Archive for the ‘neuroscience’ category: Page 386

Feb 13, 2020

Electrode Brain Implant Could Potentially Zap People Out of Comas

Posted by in category: neuroscience

It’s a ways off from use, but this dream could be a waking reality soon.

Feb 12, 2020

Teen born without left half of her brain is leading a normal life

Posted by in category: neuroscience

An 18-year-old who was born without the left half of her brain scores well on IQ tests and plans to attend university, revealing our brain’s incredible adaptability.

Feb 12, 2020

We all know taking away screens and reading to our children during their formative years is the best thing for their brains

Posted by in category: neuroscience

We all know taking away screens and reading to our children during their formative years is the best thing for their brains. Now, there is new incredible science to back it up. We asked Jessica Ewing, CEO of subscription book club Literati and graduate of Stanford University in Cognitive Science, every question we could think of about kids, brains, and books.

The latest science, as explored by Literati CEO Jessica Ewing.

Feb 12, 2020

Study pinpoints two workouts that give brain plasticity a big boost

Posted by in categories: biotech/medical, health, neuroscience

Scientific studies continue to show us how exercise can bring a range of cognitive benefits, from limiting the risk of Alzheimer’s to giving an immediate boost to our learning capabilities. Researchers working in this area at the University of South Australia have turned their attention to neuroplasticity, finding two styles of workout in particular that give this key brain function the biggest boost.

Neuroplasticity refers to the brain’s ability to rewire the neural connections as we go through life, whether that be in response to certain experiences, building memories, learning new skills or adapting to new environments. In this way, it is seen as critical to the development of a healthy brain from infancy all the way through to adulthood, and the authors of this new study set out to dig into how exercise can influence these vital pathways.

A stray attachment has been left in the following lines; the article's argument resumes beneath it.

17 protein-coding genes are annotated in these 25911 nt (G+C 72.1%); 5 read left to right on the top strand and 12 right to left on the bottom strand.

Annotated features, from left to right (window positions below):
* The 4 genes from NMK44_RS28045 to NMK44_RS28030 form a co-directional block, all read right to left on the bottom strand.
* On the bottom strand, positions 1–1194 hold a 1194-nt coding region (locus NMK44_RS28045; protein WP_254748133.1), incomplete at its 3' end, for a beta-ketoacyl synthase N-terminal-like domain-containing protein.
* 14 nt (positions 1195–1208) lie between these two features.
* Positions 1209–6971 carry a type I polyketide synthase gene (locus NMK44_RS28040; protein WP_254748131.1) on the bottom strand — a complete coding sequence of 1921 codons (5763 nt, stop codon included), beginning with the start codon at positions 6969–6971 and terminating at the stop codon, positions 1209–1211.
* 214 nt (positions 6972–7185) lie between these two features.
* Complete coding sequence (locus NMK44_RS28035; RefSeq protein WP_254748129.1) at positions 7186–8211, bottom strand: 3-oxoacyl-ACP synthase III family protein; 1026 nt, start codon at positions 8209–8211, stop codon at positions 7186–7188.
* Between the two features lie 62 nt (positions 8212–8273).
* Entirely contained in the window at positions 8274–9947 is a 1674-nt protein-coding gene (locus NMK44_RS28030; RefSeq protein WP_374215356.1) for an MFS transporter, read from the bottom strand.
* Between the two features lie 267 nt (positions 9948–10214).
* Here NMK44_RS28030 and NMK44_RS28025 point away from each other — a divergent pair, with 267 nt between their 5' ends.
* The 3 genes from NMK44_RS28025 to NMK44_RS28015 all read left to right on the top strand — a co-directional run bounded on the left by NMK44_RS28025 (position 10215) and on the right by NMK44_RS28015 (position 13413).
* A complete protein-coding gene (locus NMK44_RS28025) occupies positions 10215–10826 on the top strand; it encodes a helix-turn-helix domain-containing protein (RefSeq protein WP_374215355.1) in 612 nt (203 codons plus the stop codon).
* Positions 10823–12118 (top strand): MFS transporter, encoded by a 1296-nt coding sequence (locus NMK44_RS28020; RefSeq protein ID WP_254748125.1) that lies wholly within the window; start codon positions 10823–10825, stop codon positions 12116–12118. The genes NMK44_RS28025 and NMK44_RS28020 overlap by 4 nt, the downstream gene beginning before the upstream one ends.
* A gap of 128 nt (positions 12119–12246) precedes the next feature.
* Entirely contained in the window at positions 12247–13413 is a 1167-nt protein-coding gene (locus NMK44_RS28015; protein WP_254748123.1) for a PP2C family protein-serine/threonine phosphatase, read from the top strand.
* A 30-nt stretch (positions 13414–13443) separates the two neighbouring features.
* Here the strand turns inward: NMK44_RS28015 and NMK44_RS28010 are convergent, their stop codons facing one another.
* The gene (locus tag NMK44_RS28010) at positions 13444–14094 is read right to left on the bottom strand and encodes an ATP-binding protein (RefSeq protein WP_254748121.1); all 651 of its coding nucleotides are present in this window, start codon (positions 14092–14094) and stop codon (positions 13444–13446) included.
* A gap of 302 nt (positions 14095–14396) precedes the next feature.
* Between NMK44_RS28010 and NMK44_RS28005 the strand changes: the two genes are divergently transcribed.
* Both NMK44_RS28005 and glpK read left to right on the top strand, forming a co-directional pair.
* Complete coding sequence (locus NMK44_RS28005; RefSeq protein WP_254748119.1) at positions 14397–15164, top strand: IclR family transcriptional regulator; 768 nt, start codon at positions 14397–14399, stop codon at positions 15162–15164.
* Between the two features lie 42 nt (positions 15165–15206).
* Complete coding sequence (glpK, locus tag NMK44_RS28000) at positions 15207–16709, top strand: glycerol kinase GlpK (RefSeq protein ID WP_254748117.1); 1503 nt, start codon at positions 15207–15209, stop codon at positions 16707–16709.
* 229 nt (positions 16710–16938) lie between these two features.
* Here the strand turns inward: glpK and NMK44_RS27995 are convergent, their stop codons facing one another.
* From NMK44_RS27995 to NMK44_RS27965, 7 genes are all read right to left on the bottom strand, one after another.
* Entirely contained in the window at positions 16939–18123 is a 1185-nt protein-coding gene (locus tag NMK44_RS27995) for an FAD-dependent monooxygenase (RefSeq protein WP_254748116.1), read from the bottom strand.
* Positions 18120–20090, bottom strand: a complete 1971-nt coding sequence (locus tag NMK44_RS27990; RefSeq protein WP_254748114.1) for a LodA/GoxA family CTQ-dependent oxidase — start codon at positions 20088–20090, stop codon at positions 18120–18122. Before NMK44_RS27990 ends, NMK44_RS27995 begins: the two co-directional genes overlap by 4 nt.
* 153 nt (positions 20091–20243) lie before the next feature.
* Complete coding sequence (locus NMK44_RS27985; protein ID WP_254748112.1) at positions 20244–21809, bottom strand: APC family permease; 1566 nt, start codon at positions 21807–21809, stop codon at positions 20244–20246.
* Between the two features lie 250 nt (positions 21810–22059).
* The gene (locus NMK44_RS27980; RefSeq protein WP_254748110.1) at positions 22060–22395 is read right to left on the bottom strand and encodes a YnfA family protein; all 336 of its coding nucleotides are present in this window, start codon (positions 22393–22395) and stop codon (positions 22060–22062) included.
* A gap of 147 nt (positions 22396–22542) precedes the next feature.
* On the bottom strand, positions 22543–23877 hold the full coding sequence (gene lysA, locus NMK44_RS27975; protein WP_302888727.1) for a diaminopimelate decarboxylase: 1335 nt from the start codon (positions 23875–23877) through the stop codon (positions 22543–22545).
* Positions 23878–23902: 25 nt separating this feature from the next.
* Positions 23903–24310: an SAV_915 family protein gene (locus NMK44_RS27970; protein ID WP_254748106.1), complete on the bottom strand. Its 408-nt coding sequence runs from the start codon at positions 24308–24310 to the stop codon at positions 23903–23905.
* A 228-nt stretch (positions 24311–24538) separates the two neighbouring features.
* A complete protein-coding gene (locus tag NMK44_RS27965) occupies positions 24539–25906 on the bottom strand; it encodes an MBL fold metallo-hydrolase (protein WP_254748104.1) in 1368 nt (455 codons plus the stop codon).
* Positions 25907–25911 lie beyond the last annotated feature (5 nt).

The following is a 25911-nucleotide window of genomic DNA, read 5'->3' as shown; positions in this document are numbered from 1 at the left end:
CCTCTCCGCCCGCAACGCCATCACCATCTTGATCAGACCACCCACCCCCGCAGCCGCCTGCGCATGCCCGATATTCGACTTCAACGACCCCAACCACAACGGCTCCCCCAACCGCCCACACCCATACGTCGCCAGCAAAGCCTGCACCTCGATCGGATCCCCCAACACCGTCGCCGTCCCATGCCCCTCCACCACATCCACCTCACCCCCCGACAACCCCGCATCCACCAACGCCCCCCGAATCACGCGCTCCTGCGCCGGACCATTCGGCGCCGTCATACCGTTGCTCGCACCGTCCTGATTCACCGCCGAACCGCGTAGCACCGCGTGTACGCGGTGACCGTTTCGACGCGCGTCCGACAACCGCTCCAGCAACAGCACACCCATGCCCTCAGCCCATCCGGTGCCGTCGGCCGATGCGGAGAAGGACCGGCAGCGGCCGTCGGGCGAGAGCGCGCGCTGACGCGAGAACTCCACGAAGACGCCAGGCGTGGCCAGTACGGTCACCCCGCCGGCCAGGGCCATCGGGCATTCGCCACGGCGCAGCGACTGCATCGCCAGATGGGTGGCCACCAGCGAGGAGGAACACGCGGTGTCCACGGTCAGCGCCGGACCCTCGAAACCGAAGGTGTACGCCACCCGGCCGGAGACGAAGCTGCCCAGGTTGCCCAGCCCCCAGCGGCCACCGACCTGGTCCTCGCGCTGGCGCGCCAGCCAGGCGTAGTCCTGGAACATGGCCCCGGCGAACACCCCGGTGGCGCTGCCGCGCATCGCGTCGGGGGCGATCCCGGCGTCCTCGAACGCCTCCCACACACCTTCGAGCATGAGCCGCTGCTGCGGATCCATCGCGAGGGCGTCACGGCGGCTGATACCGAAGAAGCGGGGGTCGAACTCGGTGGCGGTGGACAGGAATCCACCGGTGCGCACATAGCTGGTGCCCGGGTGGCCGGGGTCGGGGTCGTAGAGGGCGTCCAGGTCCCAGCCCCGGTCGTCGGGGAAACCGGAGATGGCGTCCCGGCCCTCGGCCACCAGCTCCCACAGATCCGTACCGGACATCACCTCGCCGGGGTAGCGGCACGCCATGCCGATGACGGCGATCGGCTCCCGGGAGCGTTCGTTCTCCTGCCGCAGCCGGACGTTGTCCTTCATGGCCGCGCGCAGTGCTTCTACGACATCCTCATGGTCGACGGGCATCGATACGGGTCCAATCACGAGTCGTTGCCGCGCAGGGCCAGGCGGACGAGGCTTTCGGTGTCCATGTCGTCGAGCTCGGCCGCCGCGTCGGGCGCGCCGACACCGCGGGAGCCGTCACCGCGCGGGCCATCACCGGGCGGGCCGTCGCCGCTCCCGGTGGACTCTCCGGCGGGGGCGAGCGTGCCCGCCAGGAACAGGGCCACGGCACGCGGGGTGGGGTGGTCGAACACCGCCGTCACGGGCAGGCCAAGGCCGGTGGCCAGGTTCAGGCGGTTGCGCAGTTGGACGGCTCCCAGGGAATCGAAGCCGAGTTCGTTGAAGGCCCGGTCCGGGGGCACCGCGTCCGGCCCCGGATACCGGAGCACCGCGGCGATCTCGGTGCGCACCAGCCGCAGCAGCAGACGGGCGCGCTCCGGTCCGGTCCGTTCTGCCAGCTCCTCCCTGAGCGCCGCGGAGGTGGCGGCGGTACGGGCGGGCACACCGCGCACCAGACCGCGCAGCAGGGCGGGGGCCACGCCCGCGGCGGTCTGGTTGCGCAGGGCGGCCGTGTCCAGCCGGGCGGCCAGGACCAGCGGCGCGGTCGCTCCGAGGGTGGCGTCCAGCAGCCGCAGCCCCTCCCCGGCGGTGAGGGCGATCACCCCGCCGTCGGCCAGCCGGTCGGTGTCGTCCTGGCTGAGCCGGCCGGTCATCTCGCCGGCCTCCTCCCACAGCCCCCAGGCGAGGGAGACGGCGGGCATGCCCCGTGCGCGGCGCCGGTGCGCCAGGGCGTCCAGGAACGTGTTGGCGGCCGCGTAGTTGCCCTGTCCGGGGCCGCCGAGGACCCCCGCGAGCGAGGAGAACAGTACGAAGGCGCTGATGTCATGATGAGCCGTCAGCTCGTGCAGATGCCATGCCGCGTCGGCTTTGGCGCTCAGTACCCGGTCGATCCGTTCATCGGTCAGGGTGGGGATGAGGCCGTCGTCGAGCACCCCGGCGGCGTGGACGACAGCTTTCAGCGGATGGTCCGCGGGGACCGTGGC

Continue reading “Study pinpoints two workouts that give brain plasticity a big boost” »

Feb 11, 2020

“The quest for immortality”, Dead Brain Reawakened in Jar

Posted by in categories: life extension, neuroscience

A Yale University experiment, led by neuroscientist Nenad Sestanwhich reawakened the brains of slaughtered pigs has raised speculation that human trials could be next, renewing ethical concerns over the pursuit of immortality. In the experiments, the pigs did not regain consciousness but Sestan acknowledged that restoring awareness is a possibility and that the technique could work on humans, keeping the brain alive indefinitely.

Nottingham Trent University ethics researcher Benjamin Curtis says ending up as a disembodied brain might just be a “living hell.” Writing in The Conversation he suggested that living without any actual contact with reality could be a fate worse than death. “Some have argued that even with a fully functional body, immortality would be tedious. With absolutely no contact with external reality, it might just be a living hell,” Curtis wrote.

Curtis explained that the brain is highly integrated with the rest of the body in both humans and animals. It is constantly receiving and sending signals from and to it. “We have no idea what experiences would occur within a disembodied brain. But those experiences may well be deeply disturbing,” he said.

Feb 11, 2020

Bruce McEwen, 81, Is Dead; Found Stress Can Alter the Brain

Posted by in categories: biotech/medical, neuroscience